In Re Einspahr , 30 B.R. 356 ( 1983 )


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  • 30 B.R. 356 (1983)

    In re Vernon J. EINSPAHR, Debtor.

    Bankruptcy No. 82-03928G.

    United States Bankruptcy Court, E.D. Pennsylvania.

    June 6, 1983.

    Arthur P. Liebersohn, Philadelphia, Pa., for debtor, Vernon J. Einspahr.

    Lawrence T. Phelan, Frank Federman, Philadelphia, Pa., for secured creditor, Fidelity Consumer Discount Co.

    James J. O'Connell, Philadelphia, Pa., Standing Chapter 13 Trustee.

    OPINION

    EMIL F. GOLDHABER, Bankruptcy Judge:

    The narrow question before us arises out of objections to confirmation of the debtor's proposed chapter 13 plan. Fidelity Consumer Discount Company ("Fidelity"), a secured creditor by virtue of a mortgage on the debtor's home, seeks interest on its claim.[1] The debtor's plan fails to provide for such interest. The debtor's myopic research failed to reveal a similar case in this jurisdiction,[2] a painful oversight, since the controlling case in this district is In re Evans, 20 B.R. 175 (Bkrtcy.E.D.Pa.1982), written by us.

    In Evans, we held that:

    The courts agree that, in order to provide the secured creditor with the value of his secured claim `as of the effective date of the plan', the debtor must pay interest on that claim.

    The only disagreement, among the many cases which have ruled on this issue, is the interest rate. Some courts have held that the secured creditor is entitled only to the rate of interest set forth in the contract. Memphis Bank & Trust Co. v. Walker, 7 B.C.D. 1054 (Bkrtcy.W.D.Tenn.1981); In re Rogers, 6 B.R. 472, 6 B.C.D. 1214, 3 C.B.C.2d 12 (Bkrtcy.S.D.Iowa 1980). Other courts have held that the appropriate interest rate is the market rate that the secured creditor would be able to obtain for a similar loan. In re Benford, 14 B.R. 157, 8 B.C.D. 117, 5 C.B.C.2d 79 (Bkrtcy.W.D.Ky.1981); In re Cooper, 7 B.R. 537, 7 B.C.D. 24 (Bkrtcy.N.D. Ga.1980); In re Smith, 4 B.R. 12, 6 B.C.D. 424, 2 C.B.C.2d 77 (Bkrtcy.E.D.N.Y.1980). Some courts have held that the secured creditor is entitled to no more than the legal rate of interest. In re Marx, 11 B.R. 819, 7 B.C.D. 1066 (Bkrtcy.S.D.Ohio 1981).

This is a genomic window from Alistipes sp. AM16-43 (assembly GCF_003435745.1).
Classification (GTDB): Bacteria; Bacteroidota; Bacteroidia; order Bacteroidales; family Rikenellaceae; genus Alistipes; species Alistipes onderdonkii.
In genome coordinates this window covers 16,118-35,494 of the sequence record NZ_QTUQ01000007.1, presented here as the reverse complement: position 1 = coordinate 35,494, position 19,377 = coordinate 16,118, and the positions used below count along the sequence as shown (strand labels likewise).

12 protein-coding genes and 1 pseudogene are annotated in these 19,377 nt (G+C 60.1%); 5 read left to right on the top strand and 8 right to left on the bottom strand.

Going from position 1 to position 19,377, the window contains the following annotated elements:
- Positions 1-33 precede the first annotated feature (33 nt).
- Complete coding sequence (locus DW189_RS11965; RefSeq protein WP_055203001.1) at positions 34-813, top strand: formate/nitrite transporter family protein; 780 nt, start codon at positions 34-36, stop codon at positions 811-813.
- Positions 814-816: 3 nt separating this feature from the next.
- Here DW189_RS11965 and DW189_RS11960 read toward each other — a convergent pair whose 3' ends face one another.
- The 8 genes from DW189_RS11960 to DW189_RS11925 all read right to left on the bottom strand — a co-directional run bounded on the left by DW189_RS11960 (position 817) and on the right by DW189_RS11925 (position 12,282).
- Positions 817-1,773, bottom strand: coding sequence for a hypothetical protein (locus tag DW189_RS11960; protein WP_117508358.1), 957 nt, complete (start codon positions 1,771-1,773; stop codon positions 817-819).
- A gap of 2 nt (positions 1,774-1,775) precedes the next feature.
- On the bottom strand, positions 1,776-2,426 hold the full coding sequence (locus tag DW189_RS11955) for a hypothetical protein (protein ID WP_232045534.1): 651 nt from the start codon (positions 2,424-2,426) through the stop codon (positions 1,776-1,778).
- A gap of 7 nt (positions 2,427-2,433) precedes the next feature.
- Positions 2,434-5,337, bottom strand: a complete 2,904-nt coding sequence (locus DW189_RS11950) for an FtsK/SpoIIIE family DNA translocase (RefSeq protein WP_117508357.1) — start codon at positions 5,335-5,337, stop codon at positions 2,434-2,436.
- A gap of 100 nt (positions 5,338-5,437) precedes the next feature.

We held in Evans, and we here reaffirm, that the rate of interest provided in the debtor's written obligation (in the instant case 22.74%) is the proper rate to be applied under § 1325(a)(5). This we find to be fair because that rate (permissible under Pennsylvania law) is the rate which the parties agreed was a fair return to the secured creditor over an extended period of time. The creditor is entitled to interest on the entire allowed secured claim, not only on the principal balance of its debt ($3357.93). To spell it out: the secured creditor is entitled to interest on the balance of principal, on the late charges and on the attorney's fees.

    *357 Fidelity's objections to the debtor's plan will therefore be sustained.

    NOTES

    [1] This opinion constitutes the findings of fact and conclusions of law required by Rule 752 of the Rules of Bankruptcy Procedure.

    [2] Debtor's Memorandum of Law at p. 1.